Between 1788 and 1868 over one hundred and sixty thousand convicts were transported here to various penal colonies by the British government. One could say that for a time, Great Britain’s policy for preventing prison overcrowding and dealing with their criminals was to ship them to Australia. Due to the continent’s isolation in the middle of the sea, it was considered to be an ideal place to banish them to. They say only 20 percent of the population here are the decedents of convicts. But that figure surprises me given the social style of the average Australian. In my opinion, the convict era did shape the national character of this area immensely.
I have spent time around Australians from various locations around the country before. What is different about their energy field is that when it comes into contact with another human energy field, it tends to rub and even scrape against it. It is grating. It produces a unique auditory sound. The people of Australia seem to love through the language of friction. Let’s talk about this in terms of what I observe in Sydney. People seek out ways to feel a sense of self. In Sydney people find this sense of self in opposition. Opposition of mind, opposition of emotion and opposition of body. By perceiving opposition, the ego can suddenly be soothed by a sense of boundary or containment.
It is an uncomfortable social style for a person who is more sensitive and is thus rendered uncomfortable by this abrasion. It is a bit like emotional road rash. But I found myself backed up against a wall on the street chuckling last night as I observed that like a social fetish, the people of Sydney seem to feel pleasure when they feel this abrasion. Some people feel a kind of pleasure in pain. This is why S&M is a popular fetish. And I can tell you, the pleasure centers of the brains of the various people I was observing (both male a female) were lighting up with activity when they were scraping up against one another. The people of Sydney revel in energetically “bumping into you” in a way where the opposition of energy fields creates a scraping and sparking. They may not be aware of this dynamic on a conscious level, but it is a truly unique thing to watch. I believe this is the deeper reason that Australian’s have a reputation around the world for being rough and having grating personalities.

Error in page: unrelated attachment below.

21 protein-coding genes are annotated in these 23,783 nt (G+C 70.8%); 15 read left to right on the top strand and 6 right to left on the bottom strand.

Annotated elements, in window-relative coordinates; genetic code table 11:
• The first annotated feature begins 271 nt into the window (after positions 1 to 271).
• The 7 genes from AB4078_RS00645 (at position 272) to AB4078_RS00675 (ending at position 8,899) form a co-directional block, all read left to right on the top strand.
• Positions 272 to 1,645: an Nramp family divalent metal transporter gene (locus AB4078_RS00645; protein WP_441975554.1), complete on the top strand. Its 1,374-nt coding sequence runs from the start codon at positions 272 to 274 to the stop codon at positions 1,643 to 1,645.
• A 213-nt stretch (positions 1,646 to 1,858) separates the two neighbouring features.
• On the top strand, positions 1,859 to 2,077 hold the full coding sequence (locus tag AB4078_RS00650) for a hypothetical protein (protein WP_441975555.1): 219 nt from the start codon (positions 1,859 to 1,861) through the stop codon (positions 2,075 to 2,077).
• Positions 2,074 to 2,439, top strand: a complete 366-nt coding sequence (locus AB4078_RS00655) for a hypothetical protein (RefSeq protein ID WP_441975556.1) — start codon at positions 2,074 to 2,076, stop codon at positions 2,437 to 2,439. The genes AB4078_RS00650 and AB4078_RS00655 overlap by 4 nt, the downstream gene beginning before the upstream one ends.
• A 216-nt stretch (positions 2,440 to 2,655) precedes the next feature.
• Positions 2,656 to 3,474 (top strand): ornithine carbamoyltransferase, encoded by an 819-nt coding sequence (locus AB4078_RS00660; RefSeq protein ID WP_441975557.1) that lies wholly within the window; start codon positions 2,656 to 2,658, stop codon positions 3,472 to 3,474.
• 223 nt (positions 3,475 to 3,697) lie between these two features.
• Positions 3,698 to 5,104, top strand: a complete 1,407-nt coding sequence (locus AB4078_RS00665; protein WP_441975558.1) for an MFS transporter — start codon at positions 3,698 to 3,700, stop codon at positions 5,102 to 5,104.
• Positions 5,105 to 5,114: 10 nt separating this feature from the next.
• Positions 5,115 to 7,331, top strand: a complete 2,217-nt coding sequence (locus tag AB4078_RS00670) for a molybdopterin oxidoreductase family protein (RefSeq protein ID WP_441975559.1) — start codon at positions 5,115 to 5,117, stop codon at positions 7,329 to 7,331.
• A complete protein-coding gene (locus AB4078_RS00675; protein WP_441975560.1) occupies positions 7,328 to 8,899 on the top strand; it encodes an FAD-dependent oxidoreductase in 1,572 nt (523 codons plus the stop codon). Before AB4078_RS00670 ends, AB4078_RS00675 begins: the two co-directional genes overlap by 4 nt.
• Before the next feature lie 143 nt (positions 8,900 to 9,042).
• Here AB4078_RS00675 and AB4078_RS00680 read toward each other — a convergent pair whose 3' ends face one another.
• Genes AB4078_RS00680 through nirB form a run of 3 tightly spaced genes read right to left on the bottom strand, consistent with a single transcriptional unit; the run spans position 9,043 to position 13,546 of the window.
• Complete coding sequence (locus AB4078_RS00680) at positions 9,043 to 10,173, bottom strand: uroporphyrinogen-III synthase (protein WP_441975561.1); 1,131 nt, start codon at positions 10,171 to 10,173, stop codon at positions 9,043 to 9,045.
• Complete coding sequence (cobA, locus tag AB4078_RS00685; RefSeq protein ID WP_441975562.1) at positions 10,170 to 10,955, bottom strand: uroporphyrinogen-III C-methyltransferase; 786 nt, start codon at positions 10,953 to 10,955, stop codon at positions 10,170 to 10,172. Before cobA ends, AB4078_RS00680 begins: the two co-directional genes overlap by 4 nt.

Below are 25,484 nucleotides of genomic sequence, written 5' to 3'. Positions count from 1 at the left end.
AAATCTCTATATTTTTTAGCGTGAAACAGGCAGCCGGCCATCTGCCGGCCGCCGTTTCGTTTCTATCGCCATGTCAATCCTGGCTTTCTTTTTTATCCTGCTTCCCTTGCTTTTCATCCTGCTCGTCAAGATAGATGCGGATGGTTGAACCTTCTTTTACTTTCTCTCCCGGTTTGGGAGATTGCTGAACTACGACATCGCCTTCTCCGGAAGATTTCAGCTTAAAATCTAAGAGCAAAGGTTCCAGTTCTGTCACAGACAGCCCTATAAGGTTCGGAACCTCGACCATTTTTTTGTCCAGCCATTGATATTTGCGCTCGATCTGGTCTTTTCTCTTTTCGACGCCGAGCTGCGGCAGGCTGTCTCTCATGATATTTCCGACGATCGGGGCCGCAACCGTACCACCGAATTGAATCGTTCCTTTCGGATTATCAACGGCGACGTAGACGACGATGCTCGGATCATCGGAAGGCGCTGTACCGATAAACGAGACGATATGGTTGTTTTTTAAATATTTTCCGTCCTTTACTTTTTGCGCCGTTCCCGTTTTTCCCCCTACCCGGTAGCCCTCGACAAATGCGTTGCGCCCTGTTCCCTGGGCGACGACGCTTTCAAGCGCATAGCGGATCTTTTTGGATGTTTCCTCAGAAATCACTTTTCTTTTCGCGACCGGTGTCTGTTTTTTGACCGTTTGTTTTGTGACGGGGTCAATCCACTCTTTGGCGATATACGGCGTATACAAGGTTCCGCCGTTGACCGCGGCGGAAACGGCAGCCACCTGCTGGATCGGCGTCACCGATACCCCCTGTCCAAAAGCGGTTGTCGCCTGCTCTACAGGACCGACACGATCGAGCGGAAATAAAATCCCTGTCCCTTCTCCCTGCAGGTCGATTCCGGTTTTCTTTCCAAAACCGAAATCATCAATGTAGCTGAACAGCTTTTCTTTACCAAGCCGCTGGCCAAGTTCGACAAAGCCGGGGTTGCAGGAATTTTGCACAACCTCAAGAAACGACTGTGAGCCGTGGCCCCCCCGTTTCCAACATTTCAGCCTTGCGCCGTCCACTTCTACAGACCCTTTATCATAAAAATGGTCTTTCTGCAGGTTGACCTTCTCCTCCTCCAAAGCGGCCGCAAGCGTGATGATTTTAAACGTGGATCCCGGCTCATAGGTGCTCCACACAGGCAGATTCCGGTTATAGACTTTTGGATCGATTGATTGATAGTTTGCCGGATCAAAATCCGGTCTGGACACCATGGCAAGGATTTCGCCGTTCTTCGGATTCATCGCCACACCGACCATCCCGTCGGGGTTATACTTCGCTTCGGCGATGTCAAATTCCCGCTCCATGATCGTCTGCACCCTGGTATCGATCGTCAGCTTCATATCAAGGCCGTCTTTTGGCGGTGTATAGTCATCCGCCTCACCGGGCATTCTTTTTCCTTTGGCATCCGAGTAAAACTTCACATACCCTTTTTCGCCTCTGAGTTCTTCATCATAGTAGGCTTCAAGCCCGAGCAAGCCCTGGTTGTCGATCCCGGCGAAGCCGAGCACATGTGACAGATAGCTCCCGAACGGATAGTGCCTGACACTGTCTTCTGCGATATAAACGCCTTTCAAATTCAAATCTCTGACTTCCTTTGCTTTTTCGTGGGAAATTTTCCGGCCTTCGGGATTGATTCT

This all sounds much more amusing than negative. But let’s take a look at the deeper damage. The reality is that the people here abrade each other. This is not a soft culture. This is not a gentle social environment. It may be a collective belief that this rubbing and scraping down of one another creates a polished stone. But what if the material you are dealing with is not stone? In this case, this rubbing and scraping can corrode and turn a person raw. It wears them down to a hurt and fragile pulp. I have news for the people of Sydney… People, are not made of stone. The emotional self is especially not made of stone.
Bullying is a dominant theme within the collective consciousness of Australia in general; this (in tandem with a general panic at there being a shortage of job opportunities) is in fact what has called me out of body to this area of the globe in years past. I have come to this area of the globe by no mistake because I am meant to teach people about the emotional aspect of life and most especially how to properly care for it. In the abrasion that dominates the social sphere here, there is little to no concern for the feelings of others. People are harsh with themselves and harsh with each other. This place could do with a heavy dose of soft-care. And FYI, if you just had a resistant reaction to the words soft-care, you are probably Australian. And you have probably been raised on the idea that soft-care creates weakness.